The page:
Restrictions on live events will remain in place in Scotland – with new Covid control measures expected ‘in a few weeks’

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The Celtic Connections music festival in Glasgow is expected to return later this month. Photo: Gaelle Beri-

Crowds will be capped at just 500 for outdoor events and 200 for indoor performances until January 17 as part of the Scottish Government’s strategy to prevent the new Omicoron variant of Covid from spreading in the “high risk” environments.

Prime Minister Nicola Sturgeon said the current pressures on health services and the high rates of Covid in the country – which suggest that one in 20 people was infected last week – were likely to be even more severe without restrictions on potential “super-propagation” events.

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However, she admitted that the current restrictions on public life in Scotland were “not lasting indefinitely” and suggested that new ways of dealing with Covid would be more proportionate and sustainable, and less restrictive.

Hundreds of events and shows have been canceled after the Scottish government announced new restrictions on live events four days before Christmas for “up to three weeks”.

However, Jason Leitch, Scotland’s national clinical director, has since suggested large-scale events may not be possible for months.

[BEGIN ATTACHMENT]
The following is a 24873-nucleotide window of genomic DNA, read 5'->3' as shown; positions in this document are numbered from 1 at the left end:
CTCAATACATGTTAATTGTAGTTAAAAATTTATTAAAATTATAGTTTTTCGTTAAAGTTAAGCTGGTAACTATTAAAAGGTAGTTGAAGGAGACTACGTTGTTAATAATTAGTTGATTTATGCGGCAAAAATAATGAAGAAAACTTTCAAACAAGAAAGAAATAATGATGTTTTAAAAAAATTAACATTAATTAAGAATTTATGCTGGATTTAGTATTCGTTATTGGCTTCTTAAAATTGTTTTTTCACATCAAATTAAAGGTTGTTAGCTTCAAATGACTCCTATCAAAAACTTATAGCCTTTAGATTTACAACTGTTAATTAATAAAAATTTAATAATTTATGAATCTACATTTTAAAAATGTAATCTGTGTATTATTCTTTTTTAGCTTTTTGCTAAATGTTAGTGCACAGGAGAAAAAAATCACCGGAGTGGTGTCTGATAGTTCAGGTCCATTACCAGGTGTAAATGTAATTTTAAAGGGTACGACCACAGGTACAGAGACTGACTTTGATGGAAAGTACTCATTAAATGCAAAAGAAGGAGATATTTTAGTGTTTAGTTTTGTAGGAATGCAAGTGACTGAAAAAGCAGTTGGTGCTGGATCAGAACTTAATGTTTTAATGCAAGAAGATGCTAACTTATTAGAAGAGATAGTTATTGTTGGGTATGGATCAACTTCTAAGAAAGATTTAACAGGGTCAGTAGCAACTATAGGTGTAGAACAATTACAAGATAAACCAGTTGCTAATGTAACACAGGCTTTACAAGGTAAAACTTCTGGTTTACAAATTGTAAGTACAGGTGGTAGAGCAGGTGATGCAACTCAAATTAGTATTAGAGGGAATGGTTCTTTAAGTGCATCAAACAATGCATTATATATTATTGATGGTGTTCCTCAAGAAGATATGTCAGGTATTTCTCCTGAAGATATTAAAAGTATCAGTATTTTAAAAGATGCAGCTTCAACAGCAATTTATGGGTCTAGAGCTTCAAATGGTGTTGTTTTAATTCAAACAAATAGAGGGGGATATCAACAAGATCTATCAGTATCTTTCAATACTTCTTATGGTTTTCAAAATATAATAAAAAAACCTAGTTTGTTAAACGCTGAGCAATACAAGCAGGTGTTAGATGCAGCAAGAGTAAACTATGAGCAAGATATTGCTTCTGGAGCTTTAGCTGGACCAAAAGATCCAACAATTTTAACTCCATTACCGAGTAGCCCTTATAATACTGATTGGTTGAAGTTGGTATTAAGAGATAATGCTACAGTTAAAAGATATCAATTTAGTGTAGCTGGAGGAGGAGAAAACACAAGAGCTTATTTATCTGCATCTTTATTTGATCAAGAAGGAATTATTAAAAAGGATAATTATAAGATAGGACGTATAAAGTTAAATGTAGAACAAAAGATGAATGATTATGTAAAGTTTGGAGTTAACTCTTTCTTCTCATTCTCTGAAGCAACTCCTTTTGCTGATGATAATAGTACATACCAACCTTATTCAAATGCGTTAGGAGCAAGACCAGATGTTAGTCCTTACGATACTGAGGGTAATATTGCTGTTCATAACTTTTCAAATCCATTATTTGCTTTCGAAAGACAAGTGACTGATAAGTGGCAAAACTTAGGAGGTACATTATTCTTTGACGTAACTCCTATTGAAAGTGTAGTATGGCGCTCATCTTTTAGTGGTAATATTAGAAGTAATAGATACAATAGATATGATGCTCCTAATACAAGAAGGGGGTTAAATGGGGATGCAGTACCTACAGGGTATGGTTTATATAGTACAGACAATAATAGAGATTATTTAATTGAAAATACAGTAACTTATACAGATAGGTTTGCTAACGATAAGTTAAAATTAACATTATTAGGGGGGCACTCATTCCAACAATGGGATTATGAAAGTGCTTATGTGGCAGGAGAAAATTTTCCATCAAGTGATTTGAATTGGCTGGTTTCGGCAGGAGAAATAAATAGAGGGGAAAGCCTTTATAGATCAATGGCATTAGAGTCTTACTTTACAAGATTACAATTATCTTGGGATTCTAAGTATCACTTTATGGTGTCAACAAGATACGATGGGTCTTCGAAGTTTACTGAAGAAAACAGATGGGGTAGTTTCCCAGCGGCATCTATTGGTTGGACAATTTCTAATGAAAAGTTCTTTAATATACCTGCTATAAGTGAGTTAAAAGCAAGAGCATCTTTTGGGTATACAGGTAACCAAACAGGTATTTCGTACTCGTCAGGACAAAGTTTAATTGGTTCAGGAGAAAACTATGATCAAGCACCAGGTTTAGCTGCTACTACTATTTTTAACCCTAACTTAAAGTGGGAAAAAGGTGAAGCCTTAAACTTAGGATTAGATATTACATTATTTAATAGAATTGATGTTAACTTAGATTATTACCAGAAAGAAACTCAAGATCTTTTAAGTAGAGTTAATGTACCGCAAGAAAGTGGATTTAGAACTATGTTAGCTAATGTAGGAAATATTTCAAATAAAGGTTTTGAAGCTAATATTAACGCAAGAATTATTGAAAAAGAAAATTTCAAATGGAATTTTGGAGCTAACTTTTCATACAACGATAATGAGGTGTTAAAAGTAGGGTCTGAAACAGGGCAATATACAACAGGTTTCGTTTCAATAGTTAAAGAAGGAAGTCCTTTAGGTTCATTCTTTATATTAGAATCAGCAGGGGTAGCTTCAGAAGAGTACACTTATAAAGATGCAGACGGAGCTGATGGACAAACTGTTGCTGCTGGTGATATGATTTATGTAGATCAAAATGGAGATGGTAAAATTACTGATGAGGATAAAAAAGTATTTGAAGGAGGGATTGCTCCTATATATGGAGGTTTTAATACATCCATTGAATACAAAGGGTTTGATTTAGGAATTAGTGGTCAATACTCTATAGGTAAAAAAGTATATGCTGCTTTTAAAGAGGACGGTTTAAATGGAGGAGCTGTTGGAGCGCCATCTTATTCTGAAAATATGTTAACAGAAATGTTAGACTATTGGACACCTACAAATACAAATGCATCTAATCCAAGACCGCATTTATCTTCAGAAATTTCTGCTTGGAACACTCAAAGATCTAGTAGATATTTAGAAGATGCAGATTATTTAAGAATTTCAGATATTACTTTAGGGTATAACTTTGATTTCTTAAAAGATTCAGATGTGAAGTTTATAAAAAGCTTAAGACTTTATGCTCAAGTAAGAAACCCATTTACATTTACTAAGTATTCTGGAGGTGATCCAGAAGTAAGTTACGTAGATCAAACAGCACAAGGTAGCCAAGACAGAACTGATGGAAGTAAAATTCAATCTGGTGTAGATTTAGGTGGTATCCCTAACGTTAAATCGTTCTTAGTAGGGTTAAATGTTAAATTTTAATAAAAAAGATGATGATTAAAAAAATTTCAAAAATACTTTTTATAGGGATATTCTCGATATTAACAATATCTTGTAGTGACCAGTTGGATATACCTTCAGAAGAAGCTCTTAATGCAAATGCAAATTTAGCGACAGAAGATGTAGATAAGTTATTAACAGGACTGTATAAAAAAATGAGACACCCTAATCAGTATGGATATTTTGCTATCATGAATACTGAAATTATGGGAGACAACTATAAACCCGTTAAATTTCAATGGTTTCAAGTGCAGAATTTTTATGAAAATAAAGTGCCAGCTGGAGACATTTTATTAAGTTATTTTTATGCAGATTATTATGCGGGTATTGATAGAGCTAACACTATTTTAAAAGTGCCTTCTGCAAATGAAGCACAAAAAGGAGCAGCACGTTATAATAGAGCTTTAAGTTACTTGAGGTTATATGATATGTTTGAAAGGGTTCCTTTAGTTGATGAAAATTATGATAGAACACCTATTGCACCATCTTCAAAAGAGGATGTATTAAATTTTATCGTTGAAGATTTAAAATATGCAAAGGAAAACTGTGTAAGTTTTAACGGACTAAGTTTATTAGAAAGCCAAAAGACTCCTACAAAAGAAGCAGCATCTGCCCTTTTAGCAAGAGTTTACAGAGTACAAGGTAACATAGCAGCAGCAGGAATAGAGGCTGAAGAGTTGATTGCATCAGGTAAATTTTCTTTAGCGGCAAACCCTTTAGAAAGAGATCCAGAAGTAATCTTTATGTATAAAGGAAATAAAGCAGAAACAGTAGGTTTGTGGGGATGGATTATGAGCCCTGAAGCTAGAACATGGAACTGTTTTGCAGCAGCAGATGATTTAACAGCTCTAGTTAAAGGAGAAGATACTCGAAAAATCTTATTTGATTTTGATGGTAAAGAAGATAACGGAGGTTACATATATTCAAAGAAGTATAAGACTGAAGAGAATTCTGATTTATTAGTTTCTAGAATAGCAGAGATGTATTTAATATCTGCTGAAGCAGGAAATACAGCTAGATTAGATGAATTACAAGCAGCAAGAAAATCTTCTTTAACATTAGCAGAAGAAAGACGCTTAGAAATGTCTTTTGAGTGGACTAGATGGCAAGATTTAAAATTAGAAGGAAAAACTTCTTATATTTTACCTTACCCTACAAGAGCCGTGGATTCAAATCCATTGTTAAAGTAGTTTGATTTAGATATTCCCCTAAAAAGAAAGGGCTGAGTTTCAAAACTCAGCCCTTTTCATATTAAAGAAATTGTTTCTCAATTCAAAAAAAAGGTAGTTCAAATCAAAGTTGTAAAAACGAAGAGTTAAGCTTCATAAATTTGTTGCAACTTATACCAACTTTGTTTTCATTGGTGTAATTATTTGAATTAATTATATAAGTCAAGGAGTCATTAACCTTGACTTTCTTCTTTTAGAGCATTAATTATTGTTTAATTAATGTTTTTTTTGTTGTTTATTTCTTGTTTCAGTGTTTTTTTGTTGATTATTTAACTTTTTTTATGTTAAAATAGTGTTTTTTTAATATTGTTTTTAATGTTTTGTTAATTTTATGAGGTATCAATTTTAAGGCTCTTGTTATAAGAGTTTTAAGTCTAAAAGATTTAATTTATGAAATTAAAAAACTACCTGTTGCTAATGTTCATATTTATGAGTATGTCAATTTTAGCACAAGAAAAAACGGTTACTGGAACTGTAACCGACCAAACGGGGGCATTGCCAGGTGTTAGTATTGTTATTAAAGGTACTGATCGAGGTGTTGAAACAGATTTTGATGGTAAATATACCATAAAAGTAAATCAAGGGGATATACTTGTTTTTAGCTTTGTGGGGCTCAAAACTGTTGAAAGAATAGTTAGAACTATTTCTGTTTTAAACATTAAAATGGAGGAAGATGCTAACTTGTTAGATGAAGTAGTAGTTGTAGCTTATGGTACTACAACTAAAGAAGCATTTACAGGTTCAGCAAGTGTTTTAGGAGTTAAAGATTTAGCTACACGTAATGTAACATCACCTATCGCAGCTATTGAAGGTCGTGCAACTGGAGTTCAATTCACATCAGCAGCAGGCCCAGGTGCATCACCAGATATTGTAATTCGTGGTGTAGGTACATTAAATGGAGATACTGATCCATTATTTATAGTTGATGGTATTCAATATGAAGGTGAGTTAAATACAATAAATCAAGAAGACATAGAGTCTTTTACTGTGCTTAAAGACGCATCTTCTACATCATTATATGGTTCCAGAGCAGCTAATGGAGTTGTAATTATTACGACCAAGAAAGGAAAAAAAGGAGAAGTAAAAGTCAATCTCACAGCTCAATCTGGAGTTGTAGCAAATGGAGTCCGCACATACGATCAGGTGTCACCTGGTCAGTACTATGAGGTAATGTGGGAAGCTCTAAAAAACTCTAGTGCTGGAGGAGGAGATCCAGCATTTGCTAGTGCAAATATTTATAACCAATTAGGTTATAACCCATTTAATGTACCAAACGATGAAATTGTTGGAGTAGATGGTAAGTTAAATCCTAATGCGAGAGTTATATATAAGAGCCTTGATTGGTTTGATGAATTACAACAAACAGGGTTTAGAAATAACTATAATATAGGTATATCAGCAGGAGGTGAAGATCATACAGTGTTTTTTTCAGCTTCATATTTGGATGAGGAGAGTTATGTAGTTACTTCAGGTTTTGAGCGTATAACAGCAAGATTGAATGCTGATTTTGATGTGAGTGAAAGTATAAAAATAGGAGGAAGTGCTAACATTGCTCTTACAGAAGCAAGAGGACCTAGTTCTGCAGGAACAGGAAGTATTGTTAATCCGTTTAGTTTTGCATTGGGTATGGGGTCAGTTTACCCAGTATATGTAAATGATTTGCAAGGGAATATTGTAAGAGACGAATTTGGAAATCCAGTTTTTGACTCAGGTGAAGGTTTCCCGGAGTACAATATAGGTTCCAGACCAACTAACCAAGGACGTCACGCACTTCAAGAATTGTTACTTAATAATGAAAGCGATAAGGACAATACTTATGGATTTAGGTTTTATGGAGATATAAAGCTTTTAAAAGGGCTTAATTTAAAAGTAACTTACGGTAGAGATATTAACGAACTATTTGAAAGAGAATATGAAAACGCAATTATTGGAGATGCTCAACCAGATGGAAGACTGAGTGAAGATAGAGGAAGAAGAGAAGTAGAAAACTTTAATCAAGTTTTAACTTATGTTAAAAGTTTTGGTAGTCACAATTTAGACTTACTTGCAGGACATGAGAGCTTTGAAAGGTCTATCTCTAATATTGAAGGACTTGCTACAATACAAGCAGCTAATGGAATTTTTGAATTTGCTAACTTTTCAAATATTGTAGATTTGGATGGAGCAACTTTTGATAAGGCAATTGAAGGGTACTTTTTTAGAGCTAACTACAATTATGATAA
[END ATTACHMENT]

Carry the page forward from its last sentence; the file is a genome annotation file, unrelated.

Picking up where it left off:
The current measures, which took effect on Boxing Day, insist that a physical distance of one meter is enforced in all indoor and outdoor environments, and could impact events like the music festival. Celtic Connections from Glasgow, which is due to start on January 20.

Ms Sturgeon said: “With the virus so prevalent, we consider it important to continue to curb transmission, especially in the highest risk settings.

“As a result, I can confirm that the restrictions on large gatherings, the requirement for distance between groups in indoor public places and for table service at hospitality venues serving alcohol on site will remain in effect. for now and, I think, until January 17th.

“While not a legal requirement, we continue to advise the general public to limit contact with persons from other households as much as possible and to limit the number of households in any indoor gathering to a maximum of three.

“After two long years of this pandemic, asking people to cut off all social interaction is not feasible – and it would hurt mental health and well-being.

“However, it’s important to limit contact and think carefully about the interactions that matter most to us right now.”

Ms Sturgeon said the government needs to adapt its thinking on how to handle Covid and become ‘more resilient’ to the virus in the future given that it is unlikely to ‘go away’ or that Omicron will be the last. new variant to emerge.

She added, “Be clear. That doesn’t mean, in my opinion, giving up trying to control it at all – the impact of Covid on individual health and on our collective well-being is too great for that.

“But that means looking for ways to do it that are more proportionate and sustainable and less restrictive.

“There are no easy answers here, but adapting to the permanent challenge of Covid is essential.

“The Scottish Government is currently working on, and will publish in the coming weeks, a revised policy framework, which will further define how this adaptation process can be managed.”


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